The Swimmer John Cheever Analysis

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In “The Swimmer,” John Cheever portrays the declining emotional state of Ned Merrill, a man who lives in a suburban neighborhood with his wife and kids. In the story, Ned decides to go home from his friend’s house by swimming through every pool in the neighborhood, a strange journey on which he interacts with many of his neighbors. In this paper, I will argue that Cheever uses the irony of Ned’s “great adventure” swimming in the neighborhood pools to criticize the stifling suburban lifestyle of the 1950s. This portrayal is important because Cheever uses it to argue that the suburban lifestyle cultivates externally driven, shallow people, which was especially relevant during the 1950s post-war when the mindset of society was shifting from the protestant work ethic to consumerism. Prior to this time, hard-working, limited-play lifestyle was the norm, but after the war, leisure time and an emphasis on shopping emerged. With this shift came a change from self-driven to others-driven people in a sense that people only wanted something because other people had it. Because there was such an abundance of affluence with relative income equality, this competitive buying created a situation in which everyone…show more content…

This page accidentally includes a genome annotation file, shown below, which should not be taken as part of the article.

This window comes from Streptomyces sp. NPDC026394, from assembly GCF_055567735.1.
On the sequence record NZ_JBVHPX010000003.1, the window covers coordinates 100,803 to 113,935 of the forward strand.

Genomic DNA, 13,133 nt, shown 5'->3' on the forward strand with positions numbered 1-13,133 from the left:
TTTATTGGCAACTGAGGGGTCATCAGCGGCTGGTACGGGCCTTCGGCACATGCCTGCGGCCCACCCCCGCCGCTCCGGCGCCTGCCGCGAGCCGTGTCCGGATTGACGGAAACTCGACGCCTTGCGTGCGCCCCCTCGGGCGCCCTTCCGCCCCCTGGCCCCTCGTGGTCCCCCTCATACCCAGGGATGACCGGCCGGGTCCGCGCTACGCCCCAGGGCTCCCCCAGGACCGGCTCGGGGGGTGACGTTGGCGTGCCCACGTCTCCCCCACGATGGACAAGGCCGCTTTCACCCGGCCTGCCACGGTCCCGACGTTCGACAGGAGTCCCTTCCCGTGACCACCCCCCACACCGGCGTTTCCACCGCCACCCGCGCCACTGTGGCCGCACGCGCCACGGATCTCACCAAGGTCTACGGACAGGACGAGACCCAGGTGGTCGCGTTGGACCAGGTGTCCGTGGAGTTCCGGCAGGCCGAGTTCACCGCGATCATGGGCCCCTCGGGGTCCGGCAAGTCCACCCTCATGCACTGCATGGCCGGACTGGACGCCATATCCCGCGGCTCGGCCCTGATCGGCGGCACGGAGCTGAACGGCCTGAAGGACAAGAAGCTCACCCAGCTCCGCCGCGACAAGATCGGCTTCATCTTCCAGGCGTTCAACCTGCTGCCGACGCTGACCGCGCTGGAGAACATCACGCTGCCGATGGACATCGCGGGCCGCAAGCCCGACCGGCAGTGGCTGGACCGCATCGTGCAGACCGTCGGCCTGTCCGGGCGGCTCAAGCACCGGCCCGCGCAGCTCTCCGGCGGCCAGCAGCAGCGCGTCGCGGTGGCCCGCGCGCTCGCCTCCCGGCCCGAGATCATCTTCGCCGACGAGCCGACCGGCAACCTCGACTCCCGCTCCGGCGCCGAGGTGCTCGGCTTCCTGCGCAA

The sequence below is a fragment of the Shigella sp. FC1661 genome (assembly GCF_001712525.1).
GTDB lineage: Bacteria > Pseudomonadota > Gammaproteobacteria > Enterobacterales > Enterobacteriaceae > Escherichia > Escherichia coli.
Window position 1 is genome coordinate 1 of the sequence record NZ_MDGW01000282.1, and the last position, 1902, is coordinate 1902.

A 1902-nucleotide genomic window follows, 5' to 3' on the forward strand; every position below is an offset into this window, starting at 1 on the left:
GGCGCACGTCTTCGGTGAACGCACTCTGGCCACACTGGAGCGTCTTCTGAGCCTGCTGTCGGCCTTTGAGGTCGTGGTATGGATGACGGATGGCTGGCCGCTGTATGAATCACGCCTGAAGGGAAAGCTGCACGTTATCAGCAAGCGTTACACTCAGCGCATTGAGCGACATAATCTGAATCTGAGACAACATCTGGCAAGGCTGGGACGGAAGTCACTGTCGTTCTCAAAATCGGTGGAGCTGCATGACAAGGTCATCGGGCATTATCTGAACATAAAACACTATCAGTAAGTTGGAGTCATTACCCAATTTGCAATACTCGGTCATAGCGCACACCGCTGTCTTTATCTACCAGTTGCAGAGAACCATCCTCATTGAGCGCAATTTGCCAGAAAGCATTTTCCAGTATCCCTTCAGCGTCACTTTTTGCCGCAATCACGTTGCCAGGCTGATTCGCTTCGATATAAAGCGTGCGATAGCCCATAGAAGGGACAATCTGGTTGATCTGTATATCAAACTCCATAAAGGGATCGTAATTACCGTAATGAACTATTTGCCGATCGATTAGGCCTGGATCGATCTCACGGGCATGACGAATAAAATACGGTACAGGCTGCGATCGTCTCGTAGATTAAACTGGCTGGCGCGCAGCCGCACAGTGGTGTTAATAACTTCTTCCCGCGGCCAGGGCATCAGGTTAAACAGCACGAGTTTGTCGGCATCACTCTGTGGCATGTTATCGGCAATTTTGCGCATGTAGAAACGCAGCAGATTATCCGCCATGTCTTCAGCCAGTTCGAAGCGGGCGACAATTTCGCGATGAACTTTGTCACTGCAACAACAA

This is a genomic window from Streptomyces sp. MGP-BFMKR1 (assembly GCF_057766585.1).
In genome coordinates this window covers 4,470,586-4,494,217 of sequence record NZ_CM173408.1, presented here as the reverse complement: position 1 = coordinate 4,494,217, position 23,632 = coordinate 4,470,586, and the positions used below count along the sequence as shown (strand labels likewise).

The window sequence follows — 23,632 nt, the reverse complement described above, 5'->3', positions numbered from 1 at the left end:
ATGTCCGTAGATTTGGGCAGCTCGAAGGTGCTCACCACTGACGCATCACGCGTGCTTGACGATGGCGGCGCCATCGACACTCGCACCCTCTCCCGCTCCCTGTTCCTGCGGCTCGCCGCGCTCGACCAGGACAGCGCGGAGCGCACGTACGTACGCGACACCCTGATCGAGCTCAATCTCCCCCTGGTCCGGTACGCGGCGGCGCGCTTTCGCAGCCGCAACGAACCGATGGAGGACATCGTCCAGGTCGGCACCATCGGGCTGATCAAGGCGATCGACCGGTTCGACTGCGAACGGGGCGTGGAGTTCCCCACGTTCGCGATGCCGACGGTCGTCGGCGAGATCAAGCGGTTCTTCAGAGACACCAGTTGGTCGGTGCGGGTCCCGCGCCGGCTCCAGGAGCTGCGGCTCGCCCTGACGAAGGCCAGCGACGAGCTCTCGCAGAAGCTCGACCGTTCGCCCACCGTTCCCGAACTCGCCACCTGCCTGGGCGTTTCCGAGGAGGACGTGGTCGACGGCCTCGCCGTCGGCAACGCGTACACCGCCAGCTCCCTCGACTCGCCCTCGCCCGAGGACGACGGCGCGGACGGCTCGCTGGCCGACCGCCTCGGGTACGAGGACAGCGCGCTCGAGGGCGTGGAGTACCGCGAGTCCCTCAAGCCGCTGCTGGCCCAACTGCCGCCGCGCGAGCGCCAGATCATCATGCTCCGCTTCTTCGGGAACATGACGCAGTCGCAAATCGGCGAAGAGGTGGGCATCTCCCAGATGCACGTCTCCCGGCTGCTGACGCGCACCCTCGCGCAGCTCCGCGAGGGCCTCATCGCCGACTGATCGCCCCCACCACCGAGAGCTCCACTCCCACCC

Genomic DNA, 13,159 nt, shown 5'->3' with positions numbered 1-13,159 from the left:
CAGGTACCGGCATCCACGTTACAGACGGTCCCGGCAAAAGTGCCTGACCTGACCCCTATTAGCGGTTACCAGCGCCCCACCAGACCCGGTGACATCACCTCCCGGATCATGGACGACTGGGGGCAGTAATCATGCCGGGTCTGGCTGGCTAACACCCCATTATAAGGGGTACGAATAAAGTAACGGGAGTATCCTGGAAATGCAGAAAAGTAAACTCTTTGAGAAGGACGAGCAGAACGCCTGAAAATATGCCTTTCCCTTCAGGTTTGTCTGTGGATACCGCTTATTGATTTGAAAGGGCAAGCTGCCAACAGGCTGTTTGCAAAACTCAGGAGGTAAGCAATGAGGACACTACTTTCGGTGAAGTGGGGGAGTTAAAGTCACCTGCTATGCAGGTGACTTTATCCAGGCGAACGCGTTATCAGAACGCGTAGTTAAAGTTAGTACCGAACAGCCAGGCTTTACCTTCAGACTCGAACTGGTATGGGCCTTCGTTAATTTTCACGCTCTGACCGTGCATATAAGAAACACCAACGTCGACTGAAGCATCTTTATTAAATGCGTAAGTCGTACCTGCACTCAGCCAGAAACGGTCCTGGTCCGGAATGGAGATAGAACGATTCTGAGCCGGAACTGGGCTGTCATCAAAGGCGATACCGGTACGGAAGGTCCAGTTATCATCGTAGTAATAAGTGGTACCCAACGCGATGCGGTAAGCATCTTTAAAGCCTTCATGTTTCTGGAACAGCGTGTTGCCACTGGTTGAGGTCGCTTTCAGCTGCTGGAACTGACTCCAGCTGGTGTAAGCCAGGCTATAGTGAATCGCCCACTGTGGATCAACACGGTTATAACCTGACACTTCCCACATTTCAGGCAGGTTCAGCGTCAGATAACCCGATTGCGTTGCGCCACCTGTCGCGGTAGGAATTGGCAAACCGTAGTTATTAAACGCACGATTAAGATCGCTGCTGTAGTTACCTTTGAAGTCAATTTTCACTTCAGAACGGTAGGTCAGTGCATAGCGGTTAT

In Ned’s town (and most American suburbs in general), people experienced an existential crisis because they felt that since they had relatively the same amount of money as their neighbors, they had nothing setting them apart. Why should identity be found in money? Cheever suggests that identity should be found in meaningful relationships with friends and families, activities, and other aspects separate from finances because, as shown by one of the financially equal but socially ostracized families in the story, financial stability doesn’t really have as big of an effect on social status as Ned and his neighbors believed it
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